At the same time, the government is hoping to build new understanding of the immigrants' traditions. Grade schools, which for decades included lessons only on Christianity and Judaism, are revamping their curriculums to include Islam.
Some businesses are trying to be more inclusive, too. The Kempinski hotel chain, for instance, has always provided Bibles in its rooms but now also offers Islamic prayer rugs which, according to the company, can be "installed in the guest's room or suite aligned in the direction of Mecca."
The government has also expanded its power to deport people suspected of ties to radical Muslim groups and to monitor mosques. This spring, it deported a 59-year-old Muslim cleric for being a threat to "public security" after he made statements that praised suicide bombers in Iraq as "martyrs" and called Germans "useless" in a sermon.
As one of only five Turkish Germans among about 140 members of Berlin's state legislature (there are also five in the national parliament), Mutlu has been simultaneously praised and criticized in his community for his work.
Some Turks call him a hero for pushing for non-discrimination legislation, but others say they see nothing wrong with separate-but-equal and feel they should have the right to live apart from German society.
Mutlu has supported the city's ban on head scarves worn by teachers and publicly backed the German government's view that the murders of Armenians in Turkey starting in 1915 constituted "genocide" rather than "mass killing," as the Turkish government contends.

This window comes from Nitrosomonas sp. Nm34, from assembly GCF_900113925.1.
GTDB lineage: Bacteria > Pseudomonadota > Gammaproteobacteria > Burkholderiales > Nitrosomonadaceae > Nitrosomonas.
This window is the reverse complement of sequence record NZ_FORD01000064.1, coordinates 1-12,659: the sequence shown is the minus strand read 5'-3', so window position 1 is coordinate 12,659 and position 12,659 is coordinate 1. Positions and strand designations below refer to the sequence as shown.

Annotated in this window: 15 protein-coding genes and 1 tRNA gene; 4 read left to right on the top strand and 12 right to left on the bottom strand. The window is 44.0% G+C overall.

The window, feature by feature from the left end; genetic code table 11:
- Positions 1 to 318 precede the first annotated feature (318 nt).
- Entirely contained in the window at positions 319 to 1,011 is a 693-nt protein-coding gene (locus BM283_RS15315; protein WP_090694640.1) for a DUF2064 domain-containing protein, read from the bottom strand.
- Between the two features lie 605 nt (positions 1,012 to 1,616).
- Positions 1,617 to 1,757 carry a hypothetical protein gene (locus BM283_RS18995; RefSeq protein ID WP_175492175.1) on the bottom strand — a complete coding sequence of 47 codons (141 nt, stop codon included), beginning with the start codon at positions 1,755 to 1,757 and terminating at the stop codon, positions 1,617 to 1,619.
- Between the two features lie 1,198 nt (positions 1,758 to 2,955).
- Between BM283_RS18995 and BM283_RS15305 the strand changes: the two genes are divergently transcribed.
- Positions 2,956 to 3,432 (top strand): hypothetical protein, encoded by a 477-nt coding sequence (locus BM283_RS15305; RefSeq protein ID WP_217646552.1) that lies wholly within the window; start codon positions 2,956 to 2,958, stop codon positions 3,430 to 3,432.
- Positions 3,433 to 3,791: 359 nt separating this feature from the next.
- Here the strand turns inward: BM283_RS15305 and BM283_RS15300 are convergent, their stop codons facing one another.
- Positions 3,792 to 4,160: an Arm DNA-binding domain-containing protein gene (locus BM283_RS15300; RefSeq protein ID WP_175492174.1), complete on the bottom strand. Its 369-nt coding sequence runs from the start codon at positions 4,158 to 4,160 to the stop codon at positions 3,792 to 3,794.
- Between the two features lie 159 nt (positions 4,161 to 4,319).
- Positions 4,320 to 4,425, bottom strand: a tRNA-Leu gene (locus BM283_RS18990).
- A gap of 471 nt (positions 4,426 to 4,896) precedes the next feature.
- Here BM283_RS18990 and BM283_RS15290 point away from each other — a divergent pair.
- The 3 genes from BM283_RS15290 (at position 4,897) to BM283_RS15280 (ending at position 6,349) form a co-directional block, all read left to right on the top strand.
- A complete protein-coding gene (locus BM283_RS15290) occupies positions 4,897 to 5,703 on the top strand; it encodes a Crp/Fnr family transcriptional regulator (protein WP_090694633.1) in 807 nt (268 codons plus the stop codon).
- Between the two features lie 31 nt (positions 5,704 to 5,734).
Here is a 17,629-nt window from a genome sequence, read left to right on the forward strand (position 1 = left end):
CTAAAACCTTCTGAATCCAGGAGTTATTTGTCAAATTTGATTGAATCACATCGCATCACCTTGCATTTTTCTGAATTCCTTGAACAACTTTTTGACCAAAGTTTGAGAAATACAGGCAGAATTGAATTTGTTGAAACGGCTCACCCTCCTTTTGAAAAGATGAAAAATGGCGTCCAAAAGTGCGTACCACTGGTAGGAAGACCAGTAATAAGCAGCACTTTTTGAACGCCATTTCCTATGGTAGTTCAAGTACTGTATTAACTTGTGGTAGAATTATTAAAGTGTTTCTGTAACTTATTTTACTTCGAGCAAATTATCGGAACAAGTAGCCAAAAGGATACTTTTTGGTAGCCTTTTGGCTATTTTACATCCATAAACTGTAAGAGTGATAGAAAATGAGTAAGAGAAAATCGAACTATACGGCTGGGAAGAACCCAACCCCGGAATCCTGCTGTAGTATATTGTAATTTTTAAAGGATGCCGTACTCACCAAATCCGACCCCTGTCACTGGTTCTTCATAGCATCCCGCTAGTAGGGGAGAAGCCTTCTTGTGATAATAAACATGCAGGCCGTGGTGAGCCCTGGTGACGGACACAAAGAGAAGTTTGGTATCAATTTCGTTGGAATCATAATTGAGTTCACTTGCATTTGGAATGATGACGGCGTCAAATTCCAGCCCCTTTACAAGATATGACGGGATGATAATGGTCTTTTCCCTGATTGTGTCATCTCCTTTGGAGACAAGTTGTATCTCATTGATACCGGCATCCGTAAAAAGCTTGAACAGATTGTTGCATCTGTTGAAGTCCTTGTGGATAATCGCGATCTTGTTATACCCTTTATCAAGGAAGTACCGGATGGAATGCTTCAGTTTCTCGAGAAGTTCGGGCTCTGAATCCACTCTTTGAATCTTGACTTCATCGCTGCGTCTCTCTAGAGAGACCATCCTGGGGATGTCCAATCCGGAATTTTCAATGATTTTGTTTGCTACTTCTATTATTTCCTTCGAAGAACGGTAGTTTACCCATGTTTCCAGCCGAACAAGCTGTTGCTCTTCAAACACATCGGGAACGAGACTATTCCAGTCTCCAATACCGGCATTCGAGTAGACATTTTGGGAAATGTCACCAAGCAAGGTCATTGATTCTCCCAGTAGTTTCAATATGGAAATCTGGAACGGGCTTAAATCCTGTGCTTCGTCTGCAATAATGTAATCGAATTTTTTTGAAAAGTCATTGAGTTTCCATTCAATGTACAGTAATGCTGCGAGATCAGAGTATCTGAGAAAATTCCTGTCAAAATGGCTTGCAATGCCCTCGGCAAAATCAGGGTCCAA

"People were very shocked and very disappointed" over that stance, said Bilka Oeney, a journalist for Turkish Radio and Television in the capital. "He is of Turkish origin and the Turks expect him to act in a certain way. But he is also a member of parliament, so the Germans expect him to act in a German way, and sometimes this is hard to balance."
Mutlu's father came from Turkey to Germany in 1970 under a guest worker program. For three years he worked in construction, sending money home to his wife, Ozcan, and another son and daughter, and visiting whenever he could before deciding in 1973 that the family should live together and make Germany its home.
Mutlu grew up in Berlin's Kreuzberg neighborhood, which at the time was poor and largely Turkish. Until recently, he said, it was the only part of the country where he felt welcome. In other places, "the way they looked at me and the way they treated me and talked to me -- it wasn't the way you would be to a friend," Mutlu said.